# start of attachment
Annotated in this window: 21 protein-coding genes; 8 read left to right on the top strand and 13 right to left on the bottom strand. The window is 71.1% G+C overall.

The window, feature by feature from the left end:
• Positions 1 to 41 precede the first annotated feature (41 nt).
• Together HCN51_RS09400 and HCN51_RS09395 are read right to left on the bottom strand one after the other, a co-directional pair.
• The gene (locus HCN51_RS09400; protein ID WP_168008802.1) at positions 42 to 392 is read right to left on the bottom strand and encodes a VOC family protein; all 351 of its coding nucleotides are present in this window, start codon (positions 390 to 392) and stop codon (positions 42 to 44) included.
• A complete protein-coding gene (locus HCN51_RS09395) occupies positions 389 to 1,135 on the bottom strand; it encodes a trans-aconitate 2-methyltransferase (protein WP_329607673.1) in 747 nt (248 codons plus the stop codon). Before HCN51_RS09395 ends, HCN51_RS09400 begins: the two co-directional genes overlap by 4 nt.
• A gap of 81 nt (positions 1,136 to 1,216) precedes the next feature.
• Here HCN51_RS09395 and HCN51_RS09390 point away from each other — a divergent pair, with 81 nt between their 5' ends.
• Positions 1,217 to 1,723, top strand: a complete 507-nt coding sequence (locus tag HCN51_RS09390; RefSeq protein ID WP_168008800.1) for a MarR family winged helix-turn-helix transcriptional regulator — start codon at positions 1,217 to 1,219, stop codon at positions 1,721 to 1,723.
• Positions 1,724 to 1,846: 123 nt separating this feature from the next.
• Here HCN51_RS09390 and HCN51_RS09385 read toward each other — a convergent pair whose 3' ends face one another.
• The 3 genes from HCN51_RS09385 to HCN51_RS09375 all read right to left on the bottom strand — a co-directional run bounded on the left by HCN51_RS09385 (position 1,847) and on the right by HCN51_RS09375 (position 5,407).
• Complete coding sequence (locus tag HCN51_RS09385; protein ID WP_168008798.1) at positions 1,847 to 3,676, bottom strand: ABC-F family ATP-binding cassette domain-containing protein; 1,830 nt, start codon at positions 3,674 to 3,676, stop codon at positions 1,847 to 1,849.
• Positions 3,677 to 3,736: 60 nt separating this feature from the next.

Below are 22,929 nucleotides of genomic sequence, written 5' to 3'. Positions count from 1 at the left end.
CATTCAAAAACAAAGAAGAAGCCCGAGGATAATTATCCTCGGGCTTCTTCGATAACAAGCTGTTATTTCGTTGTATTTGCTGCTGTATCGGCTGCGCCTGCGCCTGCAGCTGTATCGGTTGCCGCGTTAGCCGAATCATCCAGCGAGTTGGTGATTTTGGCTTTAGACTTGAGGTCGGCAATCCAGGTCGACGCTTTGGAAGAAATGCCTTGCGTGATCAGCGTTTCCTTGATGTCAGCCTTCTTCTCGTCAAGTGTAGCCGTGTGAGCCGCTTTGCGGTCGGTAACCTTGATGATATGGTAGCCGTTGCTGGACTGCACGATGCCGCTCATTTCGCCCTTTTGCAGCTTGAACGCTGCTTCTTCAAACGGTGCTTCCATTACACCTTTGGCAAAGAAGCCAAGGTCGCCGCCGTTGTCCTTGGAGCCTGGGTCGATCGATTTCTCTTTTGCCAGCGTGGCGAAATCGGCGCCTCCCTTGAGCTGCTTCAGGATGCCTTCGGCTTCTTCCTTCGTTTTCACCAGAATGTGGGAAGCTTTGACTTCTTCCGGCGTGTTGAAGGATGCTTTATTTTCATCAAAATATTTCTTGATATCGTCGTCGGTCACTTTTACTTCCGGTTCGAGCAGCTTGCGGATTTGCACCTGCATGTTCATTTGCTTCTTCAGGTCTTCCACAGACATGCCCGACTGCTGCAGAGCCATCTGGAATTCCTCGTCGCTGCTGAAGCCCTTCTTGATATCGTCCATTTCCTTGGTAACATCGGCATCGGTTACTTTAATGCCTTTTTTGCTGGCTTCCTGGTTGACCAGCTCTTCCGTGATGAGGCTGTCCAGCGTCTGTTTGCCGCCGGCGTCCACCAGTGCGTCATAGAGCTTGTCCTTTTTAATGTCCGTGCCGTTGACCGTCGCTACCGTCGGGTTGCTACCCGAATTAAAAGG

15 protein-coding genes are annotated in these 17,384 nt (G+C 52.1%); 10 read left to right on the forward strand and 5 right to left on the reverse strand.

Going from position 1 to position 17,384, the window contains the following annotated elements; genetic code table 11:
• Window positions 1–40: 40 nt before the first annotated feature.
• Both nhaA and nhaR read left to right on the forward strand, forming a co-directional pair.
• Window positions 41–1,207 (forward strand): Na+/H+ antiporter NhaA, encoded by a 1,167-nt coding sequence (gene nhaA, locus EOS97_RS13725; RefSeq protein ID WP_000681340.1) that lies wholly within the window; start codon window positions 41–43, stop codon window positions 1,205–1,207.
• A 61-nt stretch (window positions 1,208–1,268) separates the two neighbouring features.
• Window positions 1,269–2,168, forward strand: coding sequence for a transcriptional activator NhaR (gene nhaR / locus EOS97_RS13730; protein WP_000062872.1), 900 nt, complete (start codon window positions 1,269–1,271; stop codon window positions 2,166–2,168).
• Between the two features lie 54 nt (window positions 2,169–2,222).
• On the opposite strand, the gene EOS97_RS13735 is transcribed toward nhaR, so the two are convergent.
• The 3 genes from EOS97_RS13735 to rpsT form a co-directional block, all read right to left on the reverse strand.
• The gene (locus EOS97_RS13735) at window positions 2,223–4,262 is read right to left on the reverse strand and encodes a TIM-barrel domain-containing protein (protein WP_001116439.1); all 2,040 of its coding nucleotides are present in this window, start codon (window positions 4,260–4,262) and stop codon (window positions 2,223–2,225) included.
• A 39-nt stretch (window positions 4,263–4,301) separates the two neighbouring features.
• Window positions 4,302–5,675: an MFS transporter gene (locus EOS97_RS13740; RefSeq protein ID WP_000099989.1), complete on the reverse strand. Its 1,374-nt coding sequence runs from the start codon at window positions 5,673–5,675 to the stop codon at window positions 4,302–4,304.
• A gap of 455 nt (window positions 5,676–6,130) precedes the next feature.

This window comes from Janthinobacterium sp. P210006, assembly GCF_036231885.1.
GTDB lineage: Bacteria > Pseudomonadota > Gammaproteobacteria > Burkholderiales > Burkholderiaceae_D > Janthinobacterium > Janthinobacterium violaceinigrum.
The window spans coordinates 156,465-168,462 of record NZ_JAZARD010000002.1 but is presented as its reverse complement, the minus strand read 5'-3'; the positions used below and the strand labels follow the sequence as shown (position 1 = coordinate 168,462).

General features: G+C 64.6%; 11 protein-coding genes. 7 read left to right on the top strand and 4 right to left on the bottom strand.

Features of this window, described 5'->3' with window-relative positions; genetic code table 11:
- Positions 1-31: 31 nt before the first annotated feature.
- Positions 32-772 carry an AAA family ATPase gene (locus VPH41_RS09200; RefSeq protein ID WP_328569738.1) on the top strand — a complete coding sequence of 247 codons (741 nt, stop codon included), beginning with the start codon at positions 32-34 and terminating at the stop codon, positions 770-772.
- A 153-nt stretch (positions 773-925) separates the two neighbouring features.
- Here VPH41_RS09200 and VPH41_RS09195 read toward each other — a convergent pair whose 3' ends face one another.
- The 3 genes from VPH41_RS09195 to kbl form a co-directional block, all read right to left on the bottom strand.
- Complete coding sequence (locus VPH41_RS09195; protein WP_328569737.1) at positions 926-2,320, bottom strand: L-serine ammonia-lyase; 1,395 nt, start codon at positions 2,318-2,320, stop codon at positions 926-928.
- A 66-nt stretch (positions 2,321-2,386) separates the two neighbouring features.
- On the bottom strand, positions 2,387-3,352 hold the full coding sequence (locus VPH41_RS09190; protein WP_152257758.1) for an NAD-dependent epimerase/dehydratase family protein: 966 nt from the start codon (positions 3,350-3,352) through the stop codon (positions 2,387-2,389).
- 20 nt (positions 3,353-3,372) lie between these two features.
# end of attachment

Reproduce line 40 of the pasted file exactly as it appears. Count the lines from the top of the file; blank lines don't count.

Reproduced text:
- The 3 genes from VPH41_RS09195 to kbl form a co-directional block, all read right to left on the bottom strand.